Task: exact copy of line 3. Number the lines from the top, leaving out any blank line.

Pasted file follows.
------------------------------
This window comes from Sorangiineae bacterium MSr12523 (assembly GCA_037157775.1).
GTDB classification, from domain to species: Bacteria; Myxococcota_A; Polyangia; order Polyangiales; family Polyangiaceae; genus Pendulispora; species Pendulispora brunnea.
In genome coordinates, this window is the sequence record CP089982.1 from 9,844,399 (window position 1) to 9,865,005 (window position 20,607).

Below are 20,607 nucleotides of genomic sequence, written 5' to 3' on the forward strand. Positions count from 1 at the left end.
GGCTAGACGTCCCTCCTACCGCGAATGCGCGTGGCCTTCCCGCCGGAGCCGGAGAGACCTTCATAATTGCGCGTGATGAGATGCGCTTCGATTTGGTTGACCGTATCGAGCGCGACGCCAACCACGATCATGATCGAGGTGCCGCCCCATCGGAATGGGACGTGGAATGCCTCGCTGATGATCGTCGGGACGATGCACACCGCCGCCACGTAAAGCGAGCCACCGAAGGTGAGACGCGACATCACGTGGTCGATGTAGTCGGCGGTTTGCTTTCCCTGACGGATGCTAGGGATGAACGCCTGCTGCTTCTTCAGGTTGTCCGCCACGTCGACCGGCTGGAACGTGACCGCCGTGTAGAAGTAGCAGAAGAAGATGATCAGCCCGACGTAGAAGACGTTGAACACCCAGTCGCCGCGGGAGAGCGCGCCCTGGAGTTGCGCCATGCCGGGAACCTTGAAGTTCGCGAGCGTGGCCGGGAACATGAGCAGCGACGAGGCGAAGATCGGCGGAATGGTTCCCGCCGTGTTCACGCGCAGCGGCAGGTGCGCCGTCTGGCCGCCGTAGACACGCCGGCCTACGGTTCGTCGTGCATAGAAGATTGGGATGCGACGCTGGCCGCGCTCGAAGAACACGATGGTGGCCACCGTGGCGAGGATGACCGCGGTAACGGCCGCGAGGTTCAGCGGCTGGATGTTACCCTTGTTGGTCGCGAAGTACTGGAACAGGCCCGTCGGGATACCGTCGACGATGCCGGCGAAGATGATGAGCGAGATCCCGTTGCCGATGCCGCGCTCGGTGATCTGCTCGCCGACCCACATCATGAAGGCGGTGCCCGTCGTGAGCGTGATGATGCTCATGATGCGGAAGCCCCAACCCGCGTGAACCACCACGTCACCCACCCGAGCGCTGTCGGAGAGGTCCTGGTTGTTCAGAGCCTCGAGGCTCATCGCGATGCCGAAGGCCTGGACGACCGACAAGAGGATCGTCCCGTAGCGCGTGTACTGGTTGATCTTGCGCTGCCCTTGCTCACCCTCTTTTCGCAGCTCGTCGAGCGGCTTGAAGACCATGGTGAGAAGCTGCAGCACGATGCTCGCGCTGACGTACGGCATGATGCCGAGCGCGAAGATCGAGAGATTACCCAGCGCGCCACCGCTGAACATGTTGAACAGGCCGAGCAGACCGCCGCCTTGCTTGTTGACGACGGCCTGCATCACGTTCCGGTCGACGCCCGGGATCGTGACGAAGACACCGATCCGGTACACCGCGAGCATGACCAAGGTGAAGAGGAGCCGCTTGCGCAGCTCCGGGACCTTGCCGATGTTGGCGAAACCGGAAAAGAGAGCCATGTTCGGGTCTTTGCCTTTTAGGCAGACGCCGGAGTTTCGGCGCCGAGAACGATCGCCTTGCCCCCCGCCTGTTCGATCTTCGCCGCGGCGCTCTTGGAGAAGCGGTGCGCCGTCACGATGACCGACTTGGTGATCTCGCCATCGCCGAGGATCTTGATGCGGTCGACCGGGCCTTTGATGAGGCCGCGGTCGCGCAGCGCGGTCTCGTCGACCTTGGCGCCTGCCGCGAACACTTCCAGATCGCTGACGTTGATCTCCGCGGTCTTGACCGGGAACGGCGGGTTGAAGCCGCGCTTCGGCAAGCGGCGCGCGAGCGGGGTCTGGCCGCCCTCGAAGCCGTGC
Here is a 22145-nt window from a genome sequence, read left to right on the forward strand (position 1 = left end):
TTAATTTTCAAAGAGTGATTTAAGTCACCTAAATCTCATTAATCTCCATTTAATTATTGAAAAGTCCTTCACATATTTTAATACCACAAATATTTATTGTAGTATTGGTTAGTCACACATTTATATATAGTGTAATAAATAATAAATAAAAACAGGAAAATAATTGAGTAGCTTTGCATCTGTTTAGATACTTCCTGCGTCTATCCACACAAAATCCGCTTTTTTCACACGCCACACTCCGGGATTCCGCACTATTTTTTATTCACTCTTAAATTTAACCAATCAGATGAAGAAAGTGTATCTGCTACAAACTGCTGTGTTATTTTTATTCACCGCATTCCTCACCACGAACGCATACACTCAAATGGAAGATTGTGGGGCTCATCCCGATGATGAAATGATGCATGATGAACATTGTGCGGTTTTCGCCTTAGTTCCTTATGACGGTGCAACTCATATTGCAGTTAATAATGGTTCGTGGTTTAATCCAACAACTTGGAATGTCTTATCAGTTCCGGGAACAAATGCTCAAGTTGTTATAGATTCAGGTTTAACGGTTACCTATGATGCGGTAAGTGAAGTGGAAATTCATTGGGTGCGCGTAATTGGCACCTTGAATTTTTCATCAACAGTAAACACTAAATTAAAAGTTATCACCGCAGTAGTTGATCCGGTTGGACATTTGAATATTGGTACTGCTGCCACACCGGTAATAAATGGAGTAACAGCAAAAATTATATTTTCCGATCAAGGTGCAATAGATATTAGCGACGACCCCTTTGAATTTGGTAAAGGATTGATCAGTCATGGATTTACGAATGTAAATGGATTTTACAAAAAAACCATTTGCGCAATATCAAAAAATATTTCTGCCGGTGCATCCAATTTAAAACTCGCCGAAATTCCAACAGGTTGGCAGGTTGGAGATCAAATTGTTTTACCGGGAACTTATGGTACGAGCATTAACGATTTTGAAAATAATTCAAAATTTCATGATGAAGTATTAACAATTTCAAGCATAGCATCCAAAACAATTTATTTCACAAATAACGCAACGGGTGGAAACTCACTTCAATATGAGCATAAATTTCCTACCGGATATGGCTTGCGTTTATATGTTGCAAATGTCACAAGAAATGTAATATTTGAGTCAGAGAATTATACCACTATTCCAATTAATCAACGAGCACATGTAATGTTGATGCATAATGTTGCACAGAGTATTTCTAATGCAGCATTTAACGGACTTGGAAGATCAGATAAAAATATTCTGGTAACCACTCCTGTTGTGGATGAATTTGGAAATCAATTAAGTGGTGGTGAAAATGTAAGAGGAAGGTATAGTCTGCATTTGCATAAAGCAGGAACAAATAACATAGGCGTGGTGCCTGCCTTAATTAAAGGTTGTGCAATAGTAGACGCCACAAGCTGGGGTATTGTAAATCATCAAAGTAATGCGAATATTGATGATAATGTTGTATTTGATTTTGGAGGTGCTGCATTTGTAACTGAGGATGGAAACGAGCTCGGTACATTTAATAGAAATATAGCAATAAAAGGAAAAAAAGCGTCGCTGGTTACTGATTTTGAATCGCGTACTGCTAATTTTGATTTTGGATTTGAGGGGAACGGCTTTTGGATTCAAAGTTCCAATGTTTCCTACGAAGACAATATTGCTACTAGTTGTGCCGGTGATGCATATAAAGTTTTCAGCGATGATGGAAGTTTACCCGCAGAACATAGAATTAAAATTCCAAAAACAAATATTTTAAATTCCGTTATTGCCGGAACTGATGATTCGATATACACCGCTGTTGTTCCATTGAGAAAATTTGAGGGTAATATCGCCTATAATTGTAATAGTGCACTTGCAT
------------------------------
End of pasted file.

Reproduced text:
In genome coordinates, this window is the sequence record CP089982.1 from 9,844,399 (window position 1) to 9,865,005 (window position 20,607).